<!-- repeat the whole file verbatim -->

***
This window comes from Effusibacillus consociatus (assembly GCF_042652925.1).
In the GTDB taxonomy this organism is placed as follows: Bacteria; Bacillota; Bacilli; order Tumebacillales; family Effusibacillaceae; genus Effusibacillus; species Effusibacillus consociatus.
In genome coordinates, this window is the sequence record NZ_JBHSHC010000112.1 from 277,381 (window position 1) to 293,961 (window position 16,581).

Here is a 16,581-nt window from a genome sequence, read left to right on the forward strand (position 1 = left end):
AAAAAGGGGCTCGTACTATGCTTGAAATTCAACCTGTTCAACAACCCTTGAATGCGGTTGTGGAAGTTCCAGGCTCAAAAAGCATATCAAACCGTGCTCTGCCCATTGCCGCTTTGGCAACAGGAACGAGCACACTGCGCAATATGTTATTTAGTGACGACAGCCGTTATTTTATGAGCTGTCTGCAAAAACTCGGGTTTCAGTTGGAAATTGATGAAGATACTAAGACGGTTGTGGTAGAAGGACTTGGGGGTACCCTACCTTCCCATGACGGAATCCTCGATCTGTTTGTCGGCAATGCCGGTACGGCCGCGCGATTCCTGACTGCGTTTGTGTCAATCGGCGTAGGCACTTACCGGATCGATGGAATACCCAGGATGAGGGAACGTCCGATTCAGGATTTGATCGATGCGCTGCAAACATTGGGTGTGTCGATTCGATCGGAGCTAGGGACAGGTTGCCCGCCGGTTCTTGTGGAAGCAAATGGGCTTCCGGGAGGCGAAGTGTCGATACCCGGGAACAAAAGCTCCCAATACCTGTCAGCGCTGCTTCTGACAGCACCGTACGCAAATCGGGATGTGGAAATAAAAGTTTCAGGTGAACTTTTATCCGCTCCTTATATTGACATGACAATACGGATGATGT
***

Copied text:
This window comes from Effusibacillus consociatus (assembly GCF_042652925.1).
In the GTDB taxonomy this organism is placed as follows: Bacteria; Bacillota; Bacilli; order Tumebacillales; family Effusibacillaceae; genus Effusibacillus; species Effusibacillus consociatus.
In genome coordinates, this window is the sequence record NZ_JBHSHC010000112.1 from 277,381 (window position 1) to 293,961 (window position 16,581).

Here is a 16,581-nt window from a genome sequence, read left to right on the forward strand (position 1 = left end):
AAAAAGGGGCTCGTACTATGCTTGAAATTCAACCTGTTCAACAACCCTTGAATGCGGTTGTGGAAGTTCCAGGCTCAAAAAGCATATCAAACCGTGCTCTGCCCATTGCCGCTTTGGCAACAGGAACGAGCACACTGCGCAATATGTTATTTAGTGACGACAGCCGTTATTTTATGAGCTGTCTGCAAAAACTCGGGTTTCAGTTGGAAATTGATGAAGATACTAAGACGGTTGTGGTAGAAGGACTTGGGGGTACCCTACCTTCCCATGACGGAATCCTCGATCTGTTTGTCGGCAATGCCGGTACGGCCGCGCGATTCCTGACTGCGTTTGTGTCAATCGGCGTAGGCACTTACCGGATCGATGGAATACCCAGGATGAGGGAACGTCCGATTCAGGATTTGATCGATGCGCTGCAAACATTGGGTGTGTCGATTCGATCGGAGCTAGGGACAGGTTGCCCGCCGGTTCTTGTGGAAGCAAATGGGCTTCCGGGAGGCGAAGTGTCGATACCCGGGAACAAAAGCTCCCAATACCTGTCAGCGCTGCTTCTGACAGCACCGTACGCAAATCGGGATGTGGAAATAAAAGTTTCAGGTGAACTTTTATCCGCTCCTTATATTGACATGACAATACGGATGATGT